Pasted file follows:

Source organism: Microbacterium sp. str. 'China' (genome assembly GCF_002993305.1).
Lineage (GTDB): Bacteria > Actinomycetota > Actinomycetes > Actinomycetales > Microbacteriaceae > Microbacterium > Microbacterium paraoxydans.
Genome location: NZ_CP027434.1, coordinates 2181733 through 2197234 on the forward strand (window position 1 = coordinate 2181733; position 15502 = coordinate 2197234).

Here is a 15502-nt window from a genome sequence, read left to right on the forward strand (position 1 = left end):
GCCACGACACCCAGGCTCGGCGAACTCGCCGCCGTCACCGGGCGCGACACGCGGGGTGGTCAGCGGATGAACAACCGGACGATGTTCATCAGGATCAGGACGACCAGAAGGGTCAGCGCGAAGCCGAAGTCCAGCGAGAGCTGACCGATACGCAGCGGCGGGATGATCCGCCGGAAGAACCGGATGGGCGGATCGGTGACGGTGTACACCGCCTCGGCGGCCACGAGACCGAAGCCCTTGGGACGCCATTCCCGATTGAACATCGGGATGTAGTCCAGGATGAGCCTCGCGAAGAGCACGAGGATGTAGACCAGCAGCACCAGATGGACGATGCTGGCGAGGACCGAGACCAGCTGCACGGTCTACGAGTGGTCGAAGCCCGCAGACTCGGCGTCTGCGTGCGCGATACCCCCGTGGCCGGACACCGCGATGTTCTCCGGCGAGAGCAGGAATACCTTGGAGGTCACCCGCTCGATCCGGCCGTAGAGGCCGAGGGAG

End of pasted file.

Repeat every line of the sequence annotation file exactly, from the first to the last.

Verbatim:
Source organism: Microbacterium sp. str. 'China' (genome assembly GCF_002993305.1).
Lineage (GTDB): Bacteria > Actinomycetota > Actinomycetes > Actinomycetales > Microbacteriaceae > Microbacterium > Microbacterium paraoxydans.
Genome location: NZ_CP027434.1, coordinates 2181733 through 2197234 on the forward strand (window position 1 = coordinate 2181733; position 15502 = coordinate 2197234).

Here is a 15502-nt window from a genome sequence, read left to right on the forward strand (position 1 = left end):
GCCACGACACCCAGGCTCGGCGAACTCGCCGCCGTCACCGGGCGCGACACGCGGGGTGGTCAGCGGATGAACAACCGGACGATGTTCATCAGGATCAGGACGACCAGAAGGGTCAGCGCGAAGCCGAAGTCCAGCGAGAGCTGACCGATACGCAGCGGCGGGATGATCCGCCGGAAGAACCGGATGGGCGGATCGGTGACGGTGTACACCGCCTCGGCGGCCACGAGACCGAAGCCCTTGGGACGCCATTCCCGATTGAACATCGGGATGTAGTCCAGGATGAGCCTCGCGAAGAGCACGAGGATGTAGACCAGCAGCACCAGATGGACGATGCTGGCGAGGACCGAGACCAGCTGCACGGTCTACGAGTGGTCGAAGCCCGCAGACTCGGCGTCTGCGTGCGCGATACCCCCGTGGCCGGACACCGCGATGTTCTCCGGCGAGAGCAGGAATACCTTGGAGGTCACCCGCTCGATCCGGCCGTAGAGGCCGAGGGAG